|2018||UI Labs||Illinois Landscape Contractors Association (ILCA)||Silver||Native Landscape Contractors, LLC with Wolff Landscape Architecture|
|2018||Oaks of Vernon Hills||Illinois Landscape Contractors Association (ILCA)||Silver||Native Landscape Contractors, LLC|
|2018||Lakewood Falls Retention Ponds||Illinois Landscape Contractors Association (ILCA)||Merit||Pizzo & Associates, Ltd|
|2018||Private Residence Lakeside, MI||Illinois Landscape Contractors Association (ILCA)||Merit||Pizzo & Associates, Ltd|
|2018||Radio Flyer Headquarters||Illinois Landscape Contractors Association (ILCA)||Merit||Native Landscape Contractors, LLC|
|2018||Stillwater HOA – Book Road Pond||Illinois Landscape Contractors Association (ILCA)||Merit||Pizzo & Associates, Ltd|
|2018||Augusta Village HOA Stream||Illinois Landscape Contractors Association (ILCA)||Merit||Pizzo & Associates, Ltd|
Creating and Restoring Habitat Where You Live, Work and Play
Bring the birds and butterflies back – get out and enjoy nature!
Join us for an educational seminar that will cover the hows and whys of habitat creation and restoration. We’ll provide audience members with compelling reasons and processes to create their own habitat where they live, work and play.
We are holding this complimentary seminar on various dates and locations throughout the Chicago area and SW Michigan. Learn more.
With autumn’s arrival, Aster and Goldenrod have taken the stage to not only dazzle with pretty flowers, but also offer rich nectar sources for pollinators. These staples of gardens and natural areas are an important late-season stop for bees, butterflies, moths, wasps, and more. You may have noticed the bright golden flowers of Goldenrods in fields and roadsides. Asters’ small daisy-like blooms come in white, blue, lavender, purple and sometimes pink. They pair beautifully together and with the rich fall color of native grasses.
Many people confuse Goldenrod with Ragweed, but Goldenrod is insect pollinated, so their pollen is heavy and falls to the earth. Ragweed is wind pollinated, so its pollen is light, fluffy, and floats in the breeze, much to allergy sufferers distress. The brilliant yellow flowers of Goldenrod offer a striking late-season show and are a larval host for several moths. There are many species native to our area and you can find them mostly in sunny prairie conditions. However, there are a few Goldenrod that light up in the shade.
Blue Stemmed Goldenrod (Solidago caesia)
A short, elegant goldenrod for part shade situations, Blue Stemmed Goldenrod forms groups of single stems topped by a cluster of bright yellow blossoms. Blooming into October, it does best in average soils and is named for the gray to bluish cast on its stems.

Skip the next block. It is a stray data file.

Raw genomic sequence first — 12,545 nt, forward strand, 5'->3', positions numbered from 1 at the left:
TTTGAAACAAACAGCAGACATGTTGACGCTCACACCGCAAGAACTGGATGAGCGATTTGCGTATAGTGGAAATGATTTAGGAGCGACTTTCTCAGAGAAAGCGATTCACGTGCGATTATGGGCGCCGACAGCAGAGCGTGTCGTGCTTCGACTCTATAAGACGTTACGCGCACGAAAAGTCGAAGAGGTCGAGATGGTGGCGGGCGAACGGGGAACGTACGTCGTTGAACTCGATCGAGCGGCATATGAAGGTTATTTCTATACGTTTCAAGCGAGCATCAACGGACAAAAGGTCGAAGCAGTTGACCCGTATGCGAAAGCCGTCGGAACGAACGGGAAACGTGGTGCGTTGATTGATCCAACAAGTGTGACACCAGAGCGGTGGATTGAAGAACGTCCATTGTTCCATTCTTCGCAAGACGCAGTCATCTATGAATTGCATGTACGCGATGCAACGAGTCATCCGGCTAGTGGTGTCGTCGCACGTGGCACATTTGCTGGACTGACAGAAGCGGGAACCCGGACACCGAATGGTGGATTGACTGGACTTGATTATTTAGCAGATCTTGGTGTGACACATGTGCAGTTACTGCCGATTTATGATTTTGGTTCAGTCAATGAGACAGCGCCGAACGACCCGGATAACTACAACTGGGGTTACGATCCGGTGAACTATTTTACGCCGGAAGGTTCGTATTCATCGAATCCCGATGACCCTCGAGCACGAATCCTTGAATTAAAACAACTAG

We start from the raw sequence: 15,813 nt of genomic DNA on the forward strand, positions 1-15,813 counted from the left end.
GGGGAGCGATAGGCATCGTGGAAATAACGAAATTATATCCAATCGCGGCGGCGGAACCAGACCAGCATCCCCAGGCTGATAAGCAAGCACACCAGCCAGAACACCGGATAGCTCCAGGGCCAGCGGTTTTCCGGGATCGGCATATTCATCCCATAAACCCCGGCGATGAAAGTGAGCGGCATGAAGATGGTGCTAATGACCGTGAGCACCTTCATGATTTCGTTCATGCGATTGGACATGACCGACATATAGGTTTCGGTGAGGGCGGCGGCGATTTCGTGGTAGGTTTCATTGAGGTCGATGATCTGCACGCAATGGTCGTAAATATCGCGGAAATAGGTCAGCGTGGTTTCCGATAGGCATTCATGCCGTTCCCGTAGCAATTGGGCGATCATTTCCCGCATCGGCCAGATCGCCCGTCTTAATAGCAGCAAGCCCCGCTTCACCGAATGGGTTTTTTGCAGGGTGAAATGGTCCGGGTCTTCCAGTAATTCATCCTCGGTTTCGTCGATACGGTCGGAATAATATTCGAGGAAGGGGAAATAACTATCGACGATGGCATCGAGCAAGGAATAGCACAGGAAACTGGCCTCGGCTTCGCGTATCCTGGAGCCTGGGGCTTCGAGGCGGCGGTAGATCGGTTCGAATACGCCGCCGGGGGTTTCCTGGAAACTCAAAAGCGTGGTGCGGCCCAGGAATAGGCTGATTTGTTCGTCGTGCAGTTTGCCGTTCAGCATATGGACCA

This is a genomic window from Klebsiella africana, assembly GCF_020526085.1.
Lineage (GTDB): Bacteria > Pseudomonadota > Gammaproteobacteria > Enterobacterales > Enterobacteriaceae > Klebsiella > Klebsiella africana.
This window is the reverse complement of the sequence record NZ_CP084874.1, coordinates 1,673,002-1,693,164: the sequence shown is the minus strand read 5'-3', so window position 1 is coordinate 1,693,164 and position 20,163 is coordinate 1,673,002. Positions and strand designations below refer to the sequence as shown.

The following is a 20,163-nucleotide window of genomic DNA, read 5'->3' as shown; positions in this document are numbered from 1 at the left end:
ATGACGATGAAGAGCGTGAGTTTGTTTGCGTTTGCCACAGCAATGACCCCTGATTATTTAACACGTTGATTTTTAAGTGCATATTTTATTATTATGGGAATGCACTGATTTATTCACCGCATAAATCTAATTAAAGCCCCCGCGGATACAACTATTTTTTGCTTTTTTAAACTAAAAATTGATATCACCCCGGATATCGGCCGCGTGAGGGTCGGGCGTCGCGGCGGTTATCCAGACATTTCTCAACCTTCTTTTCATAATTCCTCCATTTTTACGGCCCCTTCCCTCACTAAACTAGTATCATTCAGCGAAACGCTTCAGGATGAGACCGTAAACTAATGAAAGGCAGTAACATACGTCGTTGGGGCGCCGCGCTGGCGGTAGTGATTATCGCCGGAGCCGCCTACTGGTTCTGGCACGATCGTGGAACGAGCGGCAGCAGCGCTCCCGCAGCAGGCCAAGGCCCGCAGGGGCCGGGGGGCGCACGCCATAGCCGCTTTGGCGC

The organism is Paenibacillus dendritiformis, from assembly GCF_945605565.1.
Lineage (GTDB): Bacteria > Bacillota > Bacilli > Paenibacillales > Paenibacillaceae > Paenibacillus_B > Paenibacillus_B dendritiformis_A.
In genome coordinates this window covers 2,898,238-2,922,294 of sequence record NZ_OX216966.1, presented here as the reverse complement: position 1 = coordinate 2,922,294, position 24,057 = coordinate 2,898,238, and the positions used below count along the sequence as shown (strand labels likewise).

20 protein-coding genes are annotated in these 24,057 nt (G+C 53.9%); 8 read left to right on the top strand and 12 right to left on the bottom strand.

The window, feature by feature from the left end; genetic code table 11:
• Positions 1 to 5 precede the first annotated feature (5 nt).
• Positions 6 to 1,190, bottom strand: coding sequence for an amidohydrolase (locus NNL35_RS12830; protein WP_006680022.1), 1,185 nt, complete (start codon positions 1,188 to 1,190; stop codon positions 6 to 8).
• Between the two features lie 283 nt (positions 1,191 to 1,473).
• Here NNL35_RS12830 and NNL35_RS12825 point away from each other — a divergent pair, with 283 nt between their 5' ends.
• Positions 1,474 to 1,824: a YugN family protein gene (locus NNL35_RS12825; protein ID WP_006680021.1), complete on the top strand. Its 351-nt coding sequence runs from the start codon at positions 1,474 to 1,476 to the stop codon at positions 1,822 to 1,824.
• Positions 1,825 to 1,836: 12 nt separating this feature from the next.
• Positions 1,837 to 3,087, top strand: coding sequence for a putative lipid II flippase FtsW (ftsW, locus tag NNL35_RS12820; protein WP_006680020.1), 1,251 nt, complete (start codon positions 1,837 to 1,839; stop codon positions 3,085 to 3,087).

ZigZag Goldenrod (Solidago flexicaulis)
A Goldenrod found in part to full shade, ZigZag Goldenrod thrives in nearly any soil and reaches about three feet high. Its flowers tend to zigzag between the dark green toothed leaves. Its clusters of yellow florets bloom August through October.
Elm-leaved Goldenrod (Solidago ulmifolia)
Wide-spreading panicles of yellow florets appear beginning in July and bloom into October on this Goldenrod. Found in part to full shade, Elm-leaved Goldenrod reaches about three feet in height and does well in average soils.
Asters bloom for months and charm us with their abundant flowers. They are beautiful season extenders in a perennial garden or natural area. Tough and pretty, Asters are host species for numerous moths. There is a broad array of Aster species native to Illinois and you’ll find one suitable for every site.
Heath Aster (Symphyotrichum ericoides)
Heath Aster can be found in sun to part shade in average to dry soils. It explodes into clouds of tiny white flowers all along its stems in August and blooms well into October. Heath Aster has needle-like foliage and a bushy to sprawling habit.
New England Aster (Symphyotrichum nova-angliae)
Large purple daisy flowers with yellow centers cover New England Aster in late summer. A robust, bushy aster, it can reach around five feet high. New England Aster may also sport lavender or light pink blossoms. It’s commonly found in sun to part shade and tolerates a wide range of soils.
Short’s Aster (Symphyotrichum shortii)
An aster for part to full shade, Short’s Aster thrives in average to dry soils with good drainage. This makes it a good choice for dry shade situations under trees. It features large light blue or purple flowers that bloom August through October.